Above all this, the model should offer an event management tool. From private birthdays to larger scale summer fairs or balls. A key element of any school community event is that there are opportunities for parents to help out in some capacity. For instance running a summer stall with new acquaintances builds those kinds of healthy relationships that nurture belonging.

In addition to event management and volunteer signup features, it’s critical that the community platform identifies your advocates. We find it’s always a surprise to School Leadership Teams who their active advocates really are. It often isn’t the loudest parents. It’s those parents who are quietly reaching out to new parents and bringing them into the fold. A good platform will provide the analytics to see who are the network ‘nodes’ in your community, or the micro influencers, based on their reach and interaction frequency.

Furthermore, the platform should support a network of Ambassadors and advocates. Providing these individuals with extra permission levels within the platform to reach their sub-communities. For instance PTA Committees, Year Group or Class Reps fall into this category.

Once identified, recognition of their contributions is essential. Also empowering them to do more for their community. This is often a point of intrepidation for school leaders but essential to creating positive advocates. You can extend your team’s reach by giving away some control. Ironically, giving them access to a moderated platform minimises the risk of your influencers operating independently, such as setting up WhatsApp groups for instance. We also recommend offering or ‘gifting’ some training (as a recognition of their contribution) to motivate advocates and to provide some checks and balances.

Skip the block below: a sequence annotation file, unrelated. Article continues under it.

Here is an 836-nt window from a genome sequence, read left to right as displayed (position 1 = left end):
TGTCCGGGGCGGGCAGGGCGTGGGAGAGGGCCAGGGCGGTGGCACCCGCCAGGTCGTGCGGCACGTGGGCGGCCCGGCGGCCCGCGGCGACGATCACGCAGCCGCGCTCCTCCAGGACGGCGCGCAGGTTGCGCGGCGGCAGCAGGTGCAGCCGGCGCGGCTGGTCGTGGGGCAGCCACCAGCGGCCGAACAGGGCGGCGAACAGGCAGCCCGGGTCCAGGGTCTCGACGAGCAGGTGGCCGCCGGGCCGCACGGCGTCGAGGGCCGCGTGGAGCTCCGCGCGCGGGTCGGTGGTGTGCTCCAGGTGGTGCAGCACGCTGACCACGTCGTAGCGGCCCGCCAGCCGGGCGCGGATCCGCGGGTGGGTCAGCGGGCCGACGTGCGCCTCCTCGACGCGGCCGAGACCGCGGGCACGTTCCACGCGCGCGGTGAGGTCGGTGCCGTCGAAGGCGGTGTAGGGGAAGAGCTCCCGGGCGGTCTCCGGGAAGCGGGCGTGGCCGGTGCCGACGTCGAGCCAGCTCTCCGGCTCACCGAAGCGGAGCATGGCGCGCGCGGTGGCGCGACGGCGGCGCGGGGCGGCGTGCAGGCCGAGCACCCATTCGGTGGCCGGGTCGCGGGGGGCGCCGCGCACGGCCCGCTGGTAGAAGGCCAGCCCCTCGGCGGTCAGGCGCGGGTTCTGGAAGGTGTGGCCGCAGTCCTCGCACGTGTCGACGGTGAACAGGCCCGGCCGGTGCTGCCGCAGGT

How to measure the return on this model?

Most common metrics:

  • New parent enquiries (including data on who at the school recommended them)
  • New parent joiners
  • Number of events hosted by Ambassadors
  • Number of event attendees

For schools with a close handle on their marketing data, this model should deliver a reduction in Customer Acquisition Costs or CAC. A strong community can lead to parents sending a second child to the same school, reducing CAC further. Contrary to belief, parents revisit the buying process again for second children. Especially if they don’t feel like they belong as a valued member of the school community. Certainly, the lack of in person events during the pandemic has weakened existing parent loyalty across all schools to some extent. Even Though private schools have benefited from families moving over to private schools from the state system, the cost of acquiring these families as first time buyers is competitive and more costly.